SNP politicians from different wings of the party have said the current internal strife can be resolved ahead of the Holyrood election but that major changes will be needed to restore calm.

A furious backlash erupted on Monday after the prominent MP Joanna Cherry was sacked from her front bench role as home affairs and justice spokeswoman.

Disloyalty to party leader and First Minister Nicola Sturgeon was given later as a reason for her dismissal.

Cherry had won praise across many in Britain, Ireland and Europe for successfully taking Boris Johnson’s Government to court over his attempt to prorogue Parliament in a bid to stop MPs thwarting his Brexit plans.

However she had been odds with the SNP leadership for some time, holding different views on the strategy to gain independence, on the Alex Salmond saga and on the debate around transgender rights and the reform of the Gender Recognition Act (designed to make it easier for transgender people to change their legally recognised gender).

In an illustration of just how deep the divisions are, Cherry’s axing led to some members leaving the party, while others celebrated her departure from the key role.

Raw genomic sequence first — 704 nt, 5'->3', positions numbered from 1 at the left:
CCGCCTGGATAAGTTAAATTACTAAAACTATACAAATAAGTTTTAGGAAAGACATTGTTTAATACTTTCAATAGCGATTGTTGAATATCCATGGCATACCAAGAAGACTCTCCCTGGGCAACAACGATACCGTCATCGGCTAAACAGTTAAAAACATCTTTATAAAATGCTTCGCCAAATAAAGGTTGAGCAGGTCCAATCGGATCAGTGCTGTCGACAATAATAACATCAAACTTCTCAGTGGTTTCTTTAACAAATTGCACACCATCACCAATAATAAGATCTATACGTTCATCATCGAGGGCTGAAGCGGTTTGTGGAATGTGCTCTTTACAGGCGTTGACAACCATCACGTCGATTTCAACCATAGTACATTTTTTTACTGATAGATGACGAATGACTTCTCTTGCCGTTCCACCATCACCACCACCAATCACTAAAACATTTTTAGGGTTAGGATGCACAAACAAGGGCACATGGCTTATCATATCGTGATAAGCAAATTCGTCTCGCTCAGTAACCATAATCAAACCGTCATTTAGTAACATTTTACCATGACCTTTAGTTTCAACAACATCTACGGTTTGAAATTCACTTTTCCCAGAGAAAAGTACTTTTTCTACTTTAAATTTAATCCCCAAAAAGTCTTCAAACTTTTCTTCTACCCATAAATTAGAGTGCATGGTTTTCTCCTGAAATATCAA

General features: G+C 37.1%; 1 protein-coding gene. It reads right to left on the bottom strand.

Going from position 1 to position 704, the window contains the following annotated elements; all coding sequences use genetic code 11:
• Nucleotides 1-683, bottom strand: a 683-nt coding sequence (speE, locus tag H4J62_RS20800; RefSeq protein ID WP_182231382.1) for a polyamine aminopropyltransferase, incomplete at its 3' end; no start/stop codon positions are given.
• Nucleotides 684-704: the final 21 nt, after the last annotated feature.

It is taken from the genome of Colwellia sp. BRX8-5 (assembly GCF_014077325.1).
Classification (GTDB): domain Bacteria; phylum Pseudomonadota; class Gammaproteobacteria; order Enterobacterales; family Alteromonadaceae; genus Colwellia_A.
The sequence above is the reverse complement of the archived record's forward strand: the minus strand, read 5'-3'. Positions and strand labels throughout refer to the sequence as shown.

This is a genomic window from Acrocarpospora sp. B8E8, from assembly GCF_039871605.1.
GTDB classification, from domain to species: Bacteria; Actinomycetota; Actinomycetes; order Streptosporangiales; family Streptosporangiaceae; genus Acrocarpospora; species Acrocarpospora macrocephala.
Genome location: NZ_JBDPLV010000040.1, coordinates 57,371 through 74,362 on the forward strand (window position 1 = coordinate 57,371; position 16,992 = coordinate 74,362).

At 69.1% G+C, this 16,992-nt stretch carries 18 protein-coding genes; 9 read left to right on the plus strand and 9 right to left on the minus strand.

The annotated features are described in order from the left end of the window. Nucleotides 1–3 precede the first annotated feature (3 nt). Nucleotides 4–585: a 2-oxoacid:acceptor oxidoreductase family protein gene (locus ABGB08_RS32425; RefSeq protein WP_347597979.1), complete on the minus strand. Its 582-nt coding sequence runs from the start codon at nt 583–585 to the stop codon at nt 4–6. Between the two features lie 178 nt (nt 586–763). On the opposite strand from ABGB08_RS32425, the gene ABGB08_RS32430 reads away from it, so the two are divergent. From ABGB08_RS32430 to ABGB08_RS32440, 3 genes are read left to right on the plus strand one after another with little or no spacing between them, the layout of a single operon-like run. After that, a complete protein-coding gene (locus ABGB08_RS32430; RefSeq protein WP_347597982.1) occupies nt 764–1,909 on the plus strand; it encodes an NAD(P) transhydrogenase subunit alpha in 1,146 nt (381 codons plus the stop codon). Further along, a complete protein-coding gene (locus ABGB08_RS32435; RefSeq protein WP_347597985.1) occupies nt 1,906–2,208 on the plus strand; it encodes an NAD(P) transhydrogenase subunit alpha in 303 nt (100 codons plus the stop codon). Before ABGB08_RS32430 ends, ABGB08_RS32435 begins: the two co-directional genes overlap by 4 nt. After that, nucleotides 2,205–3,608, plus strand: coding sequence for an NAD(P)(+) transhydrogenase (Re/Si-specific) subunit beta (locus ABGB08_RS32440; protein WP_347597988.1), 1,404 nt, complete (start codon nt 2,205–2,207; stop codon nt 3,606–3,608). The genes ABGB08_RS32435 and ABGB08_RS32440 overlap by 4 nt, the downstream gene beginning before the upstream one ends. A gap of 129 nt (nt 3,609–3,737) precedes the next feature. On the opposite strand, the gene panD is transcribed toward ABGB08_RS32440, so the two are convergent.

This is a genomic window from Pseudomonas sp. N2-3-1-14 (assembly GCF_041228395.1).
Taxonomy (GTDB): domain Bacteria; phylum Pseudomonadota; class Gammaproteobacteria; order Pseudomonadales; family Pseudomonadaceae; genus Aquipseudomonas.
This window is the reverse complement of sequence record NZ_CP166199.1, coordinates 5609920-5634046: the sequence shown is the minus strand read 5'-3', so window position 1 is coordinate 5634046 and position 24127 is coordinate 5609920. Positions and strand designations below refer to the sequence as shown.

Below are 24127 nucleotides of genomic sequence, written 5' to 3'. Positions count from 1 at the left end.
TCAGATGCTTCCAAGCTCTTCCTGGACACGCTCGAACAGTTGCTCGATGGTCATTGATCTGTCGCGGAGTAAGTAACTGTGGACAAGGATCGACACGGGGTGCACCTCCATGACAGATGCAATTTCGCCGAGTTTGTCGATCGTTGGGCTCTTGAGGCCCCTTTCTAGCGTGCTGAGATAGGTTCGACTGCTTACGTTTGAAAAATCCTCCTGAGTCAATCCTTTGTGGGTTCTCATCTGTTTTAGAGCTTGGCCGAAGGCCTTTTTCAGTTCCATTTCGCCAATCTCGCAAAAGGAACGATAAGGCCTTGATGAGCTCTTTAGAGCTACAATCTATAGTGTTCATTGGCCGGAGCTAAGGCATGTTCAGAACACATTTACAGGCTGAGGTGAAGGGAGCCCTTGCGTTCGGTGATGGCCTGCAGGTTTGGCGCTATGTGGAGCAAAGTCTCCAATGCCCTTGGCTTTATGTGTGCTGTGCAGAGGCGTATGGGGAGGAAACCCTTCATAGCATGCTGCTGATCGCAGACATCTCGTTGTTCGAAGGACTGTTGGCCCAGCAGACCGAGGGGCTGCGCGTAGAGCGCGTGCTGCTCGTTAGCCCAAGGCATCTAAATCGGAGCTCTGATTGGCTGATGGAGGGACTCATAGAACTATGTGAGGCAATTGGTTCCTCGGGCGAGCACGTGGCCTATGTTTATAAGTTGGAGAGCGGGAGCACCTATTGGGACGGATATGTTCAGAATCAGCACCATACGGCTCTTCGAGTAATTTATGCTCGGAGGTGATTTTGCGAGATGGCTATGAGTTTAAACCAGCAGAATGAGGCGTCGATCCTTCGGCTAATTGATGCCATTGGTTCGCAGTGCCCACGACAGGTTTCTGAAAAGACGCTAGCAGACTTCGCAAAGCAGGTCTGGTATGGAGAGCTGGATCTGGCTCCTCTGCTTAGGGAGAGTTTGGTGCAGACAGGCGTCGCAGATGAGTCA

Leading pollster Sir John Curtice said the row is the biggest rift to hit the SNP since the 1980s when Alex Salmond and Kenny MacAskill – leading members of the left-wing 79 Group – were expelled.

“I’m now convinced that the party will not recover its unity until all organised groups are banned,” leader Gordon Wilson said at the party’s 1982 conference in Ayr, prompting the rebels to get up and walk out of the hall.

He continued: “Those of us who put Scotland and the party above narrow personal or political obsession cannot and will not tolerate behaviour which is divisive and harmful.”

Wilson’s speech may resonate with Ian Blackford’s sacking of Cherry.

It certainly does to allies of the MP for Edinburgh South West, who five days after her dismissal, are still furious.